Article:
Project Ability is proud to support the artistic talent of Alan Straiton, as part of the 20I7 Scottish Mental Health Arts Festival.
Straiton has shown great determination and strength in the development of his artistic practice, despite many life challenges and periods of mental instability. He still focuses mainly on painting but regularly explores photography, collage and print-making, as well as some writing. He is an active member of the studios, taking part in various workshops as well as our fortnightly Walking Group. His thoughtfully composed, often abstract paintings evidence the intellect, understanding and respect Alan has for the contemporary art world.
His work investigates topical issues, seen in the title of his painting ‘Brexit’, and also the integration of technologies into domestic and intimate settings, as is portrayed in ‘Contemporary Couple’. His paintings embody and embrace paint. Straiton uses his artistic practice as a medium to keep him grounded whilst allowing him to express his concerns and appreciation of the complexities – and mysteries- of the human psyche.
Alan Straiton was born in August 1962, in Hamilton Lanarkshire. In his early teens he received a Kodak Compact and with this camera he took great delight in recording his sister’s wedding. Later he purchased for himself a Pentax K1000, a manual ‘student camera’, and still uses it to the present day. Photography and film opened a doorway into the arts which would later be viewed by the artist as a saviour, helping to keep his mind active and healthy.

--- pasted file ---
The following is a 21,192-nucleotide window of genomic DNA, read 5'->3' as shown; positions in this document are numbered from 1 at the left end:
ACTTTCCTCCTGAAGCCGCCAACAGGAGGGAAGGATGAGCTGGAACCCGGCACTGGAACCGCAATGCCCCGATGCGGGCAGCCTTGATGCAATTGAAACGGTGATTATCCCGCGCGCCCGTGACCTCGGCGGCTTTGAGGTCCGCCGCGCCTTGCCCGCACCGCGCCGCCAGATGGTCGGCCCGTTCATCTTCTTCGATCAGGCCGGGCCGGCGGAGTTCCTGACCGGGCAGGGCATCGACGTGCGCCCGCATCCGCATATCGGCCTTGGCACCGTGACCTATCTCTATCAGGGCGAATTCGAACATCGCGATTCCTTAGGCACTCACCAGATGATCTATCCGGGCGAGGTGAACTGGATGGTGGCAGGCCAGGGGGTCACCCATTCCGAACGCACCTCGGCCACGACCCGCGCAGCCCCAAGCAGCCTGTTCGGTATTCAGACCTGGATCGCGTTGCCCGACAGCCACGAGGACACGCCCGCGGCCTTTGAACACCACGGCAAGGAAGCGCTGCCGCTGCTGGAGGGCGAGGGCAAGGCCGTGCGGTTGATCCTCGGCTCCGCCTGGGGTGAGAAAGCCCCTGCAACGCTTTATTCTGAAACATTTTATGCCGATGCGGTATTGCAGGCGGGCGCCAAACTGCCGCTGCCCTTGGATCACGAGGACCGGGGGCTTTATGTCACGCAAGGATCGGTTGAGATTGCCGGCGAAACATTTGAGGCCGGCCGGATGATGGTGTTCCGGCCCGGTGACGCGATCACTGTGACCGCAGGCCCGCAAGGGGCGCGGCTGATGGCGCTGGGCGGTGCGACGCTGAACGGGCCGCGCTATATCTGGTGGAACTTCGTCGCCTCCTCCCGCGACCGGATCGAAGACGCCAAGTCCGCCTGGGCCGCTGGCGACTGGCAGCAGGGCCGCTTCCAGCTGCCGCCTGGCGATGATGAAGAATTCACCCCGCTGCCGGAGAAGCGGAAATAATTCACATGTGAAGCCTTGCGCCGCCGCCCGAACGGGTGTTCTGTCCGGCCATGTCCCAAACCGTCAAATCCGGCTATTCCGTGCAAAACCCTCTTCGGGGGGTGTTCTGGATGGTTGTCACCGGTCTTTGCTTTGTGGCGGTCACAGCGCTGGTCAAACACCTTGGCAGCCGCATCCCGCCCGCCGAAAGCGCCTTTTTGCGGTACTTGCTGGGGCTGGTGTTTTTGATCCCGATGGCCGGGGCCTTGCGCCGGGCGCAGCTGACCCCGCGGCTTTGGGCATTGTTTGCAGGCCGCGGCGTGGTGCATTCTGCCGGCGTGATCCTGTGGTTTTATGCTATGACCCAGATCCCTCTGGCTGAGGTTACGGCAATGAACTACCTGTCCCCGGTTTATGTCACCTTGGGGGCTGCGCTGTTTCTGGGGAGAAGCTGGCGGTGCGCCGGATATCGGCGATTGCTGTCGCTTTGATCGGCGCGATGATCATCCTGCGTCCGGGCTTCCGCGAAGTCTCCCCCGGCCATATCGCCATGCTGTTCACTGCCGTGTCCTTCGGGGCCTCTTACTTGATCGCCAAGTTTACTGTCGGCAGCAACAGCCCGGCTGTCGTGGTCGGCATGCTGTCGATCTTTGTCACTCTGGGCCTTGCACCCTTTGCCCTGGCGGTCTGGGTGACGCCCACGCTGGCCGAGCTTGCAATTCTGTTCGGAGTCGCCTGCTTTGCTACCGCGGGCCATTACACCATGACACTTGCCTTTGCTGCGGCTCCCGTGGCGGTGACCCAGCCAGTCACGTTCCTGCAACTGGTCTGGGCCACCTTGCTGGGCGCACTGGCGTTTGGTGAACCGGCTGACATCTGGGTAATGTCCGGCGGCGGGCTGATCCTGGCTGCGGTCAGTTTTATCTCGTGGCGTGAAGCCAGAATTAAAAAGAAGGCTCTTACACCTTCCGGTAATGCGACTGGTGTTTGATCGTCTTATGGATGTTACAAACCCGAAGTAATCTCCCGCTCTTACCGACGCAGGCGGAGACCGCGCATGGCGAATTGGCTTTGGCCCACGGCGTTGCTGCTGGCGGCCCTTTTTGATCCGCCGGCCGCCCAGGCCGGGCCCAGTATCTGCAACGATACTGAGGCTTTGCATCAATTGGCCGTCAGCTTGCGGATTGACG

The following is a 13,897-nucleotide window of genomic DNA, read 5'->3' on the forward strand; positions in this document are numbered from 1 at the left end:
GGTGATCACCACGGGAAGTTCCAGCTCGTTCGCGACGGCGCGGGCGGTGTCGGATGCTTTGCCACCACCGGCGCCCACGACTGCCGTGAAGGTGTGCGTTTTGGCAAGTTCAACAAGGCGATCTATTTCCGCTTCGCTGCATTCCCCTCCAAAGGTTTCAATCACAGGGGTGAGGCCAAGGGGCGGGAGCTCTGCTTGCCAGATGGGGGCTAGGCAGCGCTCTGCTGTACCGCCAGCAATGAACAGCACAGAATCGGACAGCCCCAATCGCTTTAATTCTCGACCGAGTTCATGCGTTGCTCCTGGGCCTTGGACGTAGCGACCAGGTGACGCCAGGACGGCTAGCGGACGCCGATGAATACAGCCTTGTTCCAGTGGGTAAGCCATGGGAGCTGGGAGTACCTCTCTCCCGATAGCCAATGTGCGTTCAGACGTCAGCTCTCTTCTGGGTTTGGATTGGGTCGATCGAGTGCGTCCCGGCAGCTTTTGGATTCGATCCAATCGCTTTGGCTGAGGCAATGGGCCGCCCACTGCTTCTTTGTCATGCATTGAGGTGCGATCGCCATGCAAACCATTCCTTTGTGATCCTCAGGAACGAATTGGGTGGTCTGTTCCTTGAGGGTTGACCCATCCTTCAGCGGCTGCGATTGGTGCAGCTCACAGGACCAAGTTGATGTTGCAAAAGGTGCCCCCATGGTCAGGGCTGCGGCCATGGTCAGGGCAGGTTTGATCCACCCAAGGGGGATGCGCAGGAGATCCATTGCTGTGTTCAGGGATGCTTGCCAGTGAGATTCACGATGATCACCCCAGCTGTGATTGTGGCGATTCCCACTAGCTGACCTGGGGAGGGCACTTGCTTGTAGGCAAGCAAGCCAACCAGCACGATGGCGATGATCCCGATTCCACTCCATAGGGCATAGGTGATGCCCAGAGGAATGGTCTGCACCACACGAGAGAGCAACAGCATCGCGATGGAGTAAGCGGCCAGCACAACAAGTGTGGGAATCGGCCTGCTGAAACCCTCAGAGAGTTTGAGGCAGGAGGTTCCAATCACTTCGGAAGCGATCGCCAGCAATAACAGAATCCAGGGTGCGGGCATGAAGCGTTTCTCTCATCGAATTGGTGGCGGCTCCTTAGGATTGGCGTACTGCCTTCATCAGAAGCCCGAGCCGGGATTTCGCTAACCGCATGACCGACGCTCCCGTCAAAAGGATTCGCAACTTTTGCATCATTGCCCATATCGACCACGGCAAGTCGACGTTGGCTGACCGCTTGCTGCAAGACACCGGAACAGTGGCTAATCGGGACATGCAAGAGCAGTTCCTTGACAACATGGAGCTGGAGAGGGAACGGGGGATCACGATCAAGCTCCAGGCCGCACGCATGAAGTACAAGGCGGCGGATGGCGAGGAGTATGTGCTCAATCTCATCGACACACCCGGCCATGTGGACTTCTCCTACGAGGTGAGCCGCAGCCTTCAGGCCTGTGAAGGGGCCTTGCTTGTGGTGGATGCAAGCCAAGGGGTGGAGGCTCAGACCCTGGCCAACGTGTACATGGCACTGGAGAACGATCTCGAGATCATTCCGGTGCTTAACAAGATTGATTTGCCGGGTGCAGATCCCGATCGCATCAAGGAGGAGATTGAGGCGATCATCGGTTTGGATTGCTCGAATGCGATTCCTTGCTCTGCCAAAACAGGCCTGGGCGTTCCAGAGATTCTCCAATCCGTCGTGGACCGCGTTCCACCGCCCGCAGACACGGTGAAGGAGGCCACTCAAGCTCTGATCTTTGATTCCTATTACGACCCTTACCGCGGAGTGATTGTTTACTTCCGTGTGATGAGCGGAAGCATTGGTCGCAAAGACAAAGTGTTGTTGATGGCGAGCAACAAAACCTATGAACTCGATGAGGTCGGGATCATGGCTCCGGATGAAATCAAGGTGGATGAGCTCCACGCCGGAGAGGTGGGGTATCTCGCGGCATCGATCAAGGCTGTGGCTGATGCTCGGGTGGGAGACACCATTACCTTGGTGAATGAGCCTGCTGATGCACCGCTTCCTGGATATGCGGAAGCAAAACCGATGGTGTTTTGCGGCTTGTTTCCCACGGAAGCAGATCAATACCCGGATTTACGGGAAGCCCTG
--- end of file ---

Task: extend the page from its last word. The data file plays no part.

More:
By the end of the 90’s, Straiton had discovered painting. It was also around this time that he suffered a substantial mental health crisis which left him homeless. Straiton found himself in a state of mental instability and uncertainty and was admitted into hospital. Shortly after his admittance the Consultant Psychiatrist recognised Straiton’s artistic tendencies and referred him to an art therapist.
“Wow, what a thing the Art Room became. The art facilitator was nervy at that time, as I had a thing about banging paintings off the table. Looking back I realise how unwell I was then.”
Leaving hospital in ’98, after a long intensive visit, Straiton found himself living in a new flat and decided to have some professional art tutelage. He attended the University of Strathclyde’s Adult and Continuing Education Department where he did many different courses (with a focus on life drawing) and received a Certificate In Applied Art.
“From 2000 to 2010 I became a revolving door patient (in and out of hospital). The Community Psychiatric Nurse at this time asked if I would like a referral to an arts organisation, Project Ability. I said I sure would. And I found myself one fortunate man, to become an artist within the studios of Project Ability’s ReConnect programme – A life saver”
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Project Ability, Gallery II, 103 Trongate, Glasgow, G1 5HD